From Wired: another story of copyright used for censorship and protectionism. No offense, Silas Barta.
Copyright and Planned Obsolescence: The Shady World of Repair Manuals
- BY KYLE WIENS
Tim Hicks is a 25-year-old Australian with an interesting hobby: He trawls the nooks and crannies of the internet looking for manufacturer service manuals and posts the PDFs online for free. Hicks was frustrated that there wasn’t a single website out there with every laptop service manual. He started the site – aptly named “Tim’s Laptop Service Manuals“ – because he fixes laptops himself.
Tim’s site now streams over 50 gigabytes of manuals every day. Or rather … it used to. In a recent strongly worded cease-and-desist letter, Toshiba’s lawyers forced Tim to remove manuals for over 300 Toshiba laptops.
Tim’s many fans have expressed surprise at Toshiba’s onslaught – check out some of the Redditcommentary — and I’m outraged, too. Not just because of this specific case, but because of what it means for the lifetime of our devices, the future of repair and e-waste, and the abuse of copyright law as a weapon for planned obsolescence.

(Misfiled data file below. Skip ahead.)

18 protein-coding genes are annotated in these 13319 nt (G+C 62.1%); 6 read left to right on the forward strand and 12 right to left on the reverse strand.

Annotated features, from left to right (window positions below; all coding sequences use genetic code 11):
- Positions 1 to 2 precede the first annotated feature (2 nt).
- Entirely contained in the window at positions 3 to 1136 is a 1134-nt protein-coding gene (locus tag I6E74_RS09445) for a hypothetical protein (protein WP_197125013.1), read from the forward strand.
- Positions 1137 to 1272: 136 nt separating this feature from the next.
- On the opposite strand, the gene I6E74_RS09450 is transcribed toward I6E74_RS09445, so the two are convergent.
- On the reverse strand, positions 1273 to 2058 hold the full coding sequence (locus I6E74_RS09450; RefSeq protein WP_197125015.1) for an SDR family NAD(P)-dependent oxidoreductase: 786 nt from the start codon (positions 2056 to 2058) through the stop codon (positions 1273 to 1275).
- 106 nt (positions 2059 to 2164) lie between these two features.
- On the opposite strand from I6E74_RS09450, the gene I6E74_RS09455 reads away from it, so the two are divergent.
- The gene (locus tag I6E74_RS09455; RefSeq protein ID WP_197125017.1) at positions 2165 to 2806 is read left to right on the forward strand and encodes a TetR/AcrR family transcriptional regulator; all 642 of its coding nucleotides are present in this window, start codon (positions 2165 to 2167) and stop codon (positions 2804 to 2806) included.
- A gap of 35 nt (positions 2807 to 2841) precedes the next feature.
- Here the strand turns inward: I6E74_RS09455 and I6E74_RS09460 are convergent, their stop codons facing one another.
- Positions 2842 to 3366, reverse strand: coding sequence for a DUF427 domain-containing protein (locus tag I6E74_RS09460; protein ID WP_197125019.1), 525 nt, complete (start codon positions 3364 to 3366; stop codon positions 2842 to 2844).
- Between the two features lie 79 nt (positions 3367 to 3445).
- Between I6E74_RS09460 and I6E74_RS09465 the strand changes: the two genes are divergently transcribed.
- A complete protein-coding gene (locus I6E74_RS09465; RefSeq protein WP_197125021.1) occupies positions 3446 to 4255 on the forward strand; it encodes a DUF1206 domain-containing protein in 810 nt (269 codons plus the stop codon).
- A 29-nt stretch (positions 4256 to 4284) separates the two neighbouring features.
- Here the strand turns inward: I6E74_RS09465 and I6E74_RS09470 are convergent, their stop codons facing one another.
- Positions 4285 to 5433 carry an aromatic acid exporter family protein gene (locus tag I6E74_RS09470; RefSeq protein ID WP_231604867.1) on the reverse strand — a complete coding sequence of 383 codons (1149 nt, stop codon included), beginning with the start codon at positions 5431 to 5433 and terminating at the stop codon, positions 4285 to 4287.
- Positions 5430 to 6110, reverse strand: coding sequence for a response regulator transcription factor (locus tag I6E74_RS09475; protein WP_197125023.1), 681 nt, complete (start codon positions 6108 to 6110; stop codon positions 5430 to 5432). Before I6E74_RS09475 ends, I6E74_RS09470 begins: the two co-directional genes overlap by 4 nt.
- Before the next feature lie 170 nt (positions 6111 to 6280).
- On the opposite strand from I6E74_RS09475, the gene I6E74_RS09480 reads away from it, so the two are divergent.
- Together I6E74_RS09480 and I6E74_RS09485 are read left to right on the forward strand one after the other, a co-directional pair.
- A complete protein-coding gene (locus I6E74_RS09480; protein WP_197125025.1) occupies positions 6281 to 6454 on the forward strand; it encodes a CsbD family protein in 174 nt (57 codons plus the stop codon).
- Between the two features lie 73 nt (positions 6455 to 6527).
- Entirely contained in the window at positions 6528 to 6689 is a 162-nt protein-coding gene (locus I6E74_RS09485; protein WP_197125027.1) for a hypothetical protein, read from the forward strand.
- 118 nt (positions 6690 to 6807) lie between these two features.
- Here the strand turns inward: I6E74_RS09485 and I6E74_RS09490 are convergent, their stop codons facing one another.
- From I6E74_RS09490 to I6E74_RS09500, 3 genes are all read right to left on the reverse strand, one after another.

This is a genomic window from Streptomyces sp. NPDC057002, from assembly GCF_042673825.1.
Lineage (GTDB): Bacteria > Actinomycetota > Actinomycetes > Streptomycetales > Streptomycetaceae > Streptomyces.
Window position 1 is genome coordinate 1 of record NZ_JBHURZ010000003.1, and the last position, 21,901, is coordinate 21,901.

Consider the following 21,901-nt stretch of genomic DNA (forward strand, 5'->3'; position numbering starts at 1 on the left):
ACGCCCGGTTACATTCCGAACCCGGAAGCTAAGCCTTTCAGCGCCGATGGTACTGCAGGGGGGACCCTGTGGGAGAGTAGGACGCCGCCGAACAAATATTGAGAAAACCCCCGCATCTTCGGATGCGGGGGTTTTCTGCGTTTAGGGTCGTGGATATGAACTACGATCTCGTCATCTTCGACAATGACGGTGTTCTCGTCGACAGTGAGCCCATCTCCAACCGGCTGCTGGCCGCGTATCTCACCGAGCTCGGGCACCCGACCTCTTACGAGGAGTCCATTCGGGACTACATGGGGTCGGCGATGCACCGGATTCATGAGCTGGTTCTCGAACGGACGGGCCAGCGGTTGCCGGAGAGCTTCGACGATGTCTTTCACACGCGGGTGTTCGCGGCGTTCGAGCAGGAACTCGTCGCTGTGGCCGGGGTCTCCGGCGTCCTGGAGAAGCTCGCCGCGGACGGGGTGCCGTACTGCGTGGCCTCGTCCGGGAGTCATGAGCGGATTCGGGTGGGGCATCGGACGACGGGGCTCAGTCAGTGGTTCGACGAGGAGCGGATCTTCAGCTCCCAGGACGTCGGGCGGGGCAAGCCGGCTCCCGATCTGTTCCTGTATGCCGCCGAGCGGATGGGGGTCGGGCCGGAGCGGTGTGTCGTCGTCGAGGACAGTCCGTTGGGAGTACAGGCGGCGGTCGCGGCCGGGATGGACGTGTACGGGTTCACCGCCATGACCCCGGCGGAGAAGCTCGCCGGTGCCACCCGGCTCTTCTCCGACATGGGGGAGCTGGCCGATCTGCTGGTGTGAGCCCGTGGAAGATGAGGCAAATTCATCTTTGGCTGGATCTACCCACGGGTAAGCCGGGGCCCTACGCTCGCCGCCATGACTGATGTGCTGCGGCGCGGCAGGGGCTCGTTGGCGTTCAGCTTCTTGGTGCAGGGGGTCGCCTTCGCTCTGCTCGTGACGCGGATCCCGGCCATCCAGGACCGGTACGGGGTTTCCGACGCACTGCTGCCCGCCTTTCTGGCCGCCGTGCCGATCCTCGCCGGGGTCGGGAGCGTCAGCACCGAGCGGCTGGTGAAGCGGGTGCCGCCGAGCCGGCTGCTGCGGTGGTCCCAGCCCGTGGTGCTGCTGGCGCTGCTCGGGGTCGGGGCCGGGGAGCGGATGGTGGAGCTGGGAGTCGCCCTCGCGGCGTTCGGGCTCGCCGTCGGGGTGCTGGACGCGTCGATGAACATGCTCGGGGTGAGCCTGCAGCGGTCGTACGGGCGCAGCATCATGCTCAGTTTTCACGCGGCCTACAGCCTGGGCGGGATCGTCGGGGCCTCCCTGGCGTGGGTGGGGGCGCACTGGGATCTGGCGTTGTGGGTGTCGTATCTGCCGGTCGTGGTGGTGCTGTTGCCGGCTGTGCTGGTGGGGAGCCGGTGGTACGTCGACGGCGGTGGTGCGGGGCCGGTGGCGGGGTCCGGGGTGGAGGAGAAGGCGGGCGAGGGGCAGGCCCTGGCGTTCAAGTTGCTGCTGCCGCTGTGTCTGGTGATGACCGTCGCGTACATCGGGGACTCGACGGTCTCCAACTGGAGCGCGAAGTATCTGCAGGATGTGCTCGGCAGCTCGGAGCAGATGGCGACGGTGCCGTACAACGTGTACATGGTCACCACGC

Keeping manuals off the internet ensures the only path for beleaguered customers is sending broken devices back to high-priced, only-manufacturer-authorized service centers. By making it so expensive and inconvenient to repair broken electronics, this policy amounts to planned obsolescence: many people simply throw the devices away.
Toshiba has discovered a new way to enforce such planned obsolescence by cutting the repair market off from critical service information. But the cost to society is significant: The e-waste problem is growing; we’re losing thousands of domestic jobs as independent repair shops shut down; and consumers are being forced to replace their hardware much frequently than they should have to.